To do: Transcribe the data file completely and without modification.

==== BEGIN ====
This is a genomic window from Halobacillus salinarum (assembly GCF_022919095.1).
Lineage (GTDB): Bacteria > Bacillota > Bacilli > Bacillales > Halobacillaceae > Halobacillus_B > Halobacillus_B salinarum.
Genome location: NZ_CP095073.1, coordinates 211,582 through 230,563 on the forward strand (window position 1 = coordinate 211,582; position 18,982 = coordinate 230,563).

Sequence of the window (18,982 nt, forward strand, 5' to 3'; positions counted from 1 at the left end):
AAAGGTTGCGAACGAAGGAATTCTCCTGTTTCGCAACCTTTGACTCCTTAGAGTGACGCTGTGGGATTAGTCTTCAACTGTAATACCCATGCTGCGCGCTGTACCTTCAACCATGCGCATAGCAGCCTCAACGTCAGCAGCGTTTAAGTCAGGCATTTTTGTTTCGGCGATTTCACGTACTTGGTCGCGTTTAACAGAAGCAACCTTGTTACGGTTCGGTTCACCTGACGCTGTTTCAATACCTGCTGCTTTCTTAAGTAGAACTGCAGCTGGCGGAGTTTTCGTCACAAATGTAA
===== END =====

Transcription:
This is a genomic window from Halobacillus salinarum (assembly GCF_022919095.1).
Lineage (GTDB): Bacteria > Bacillota > Bacilli > Bacillales > Halobacillaceae > Halobacillus_B > Halobacillus_B salinarum.
Genome location: NZ_CP095073.1, coordinates 211,582 through 230,563 on the forward strand (window position 1 = coordinate 211,582; position 18,982 = coordinate 230,563).

Sequence of the window (18,982 nt, forward strand, 5' to 3'; positions counted from 1 at the left end):
AAAGGTTGCGAACGAAGGAATTCTCCTGTTTCGCAACCTTTGACTCCTTAGAGTGACGCTGTGGGATTAGTCTTCAACTGTAATACCCATGCTGCGCGCTGTACCTTCAACCATGCGCATAGCAGCCTCAACGTCAGCAGCGTTTAAGTCAGGCATTTTTGTTTCGGCGATTTCACGTACTTGGTCGCGTTTAACAGAAGCAACCTTGTTACGGTTCGGTTCACCTGACGCTGTTTCAATACCTGCTGCTTTCTTAAGTAGAACTGCAGCTGGCGGAGTTTTCGTCACAAATGTAA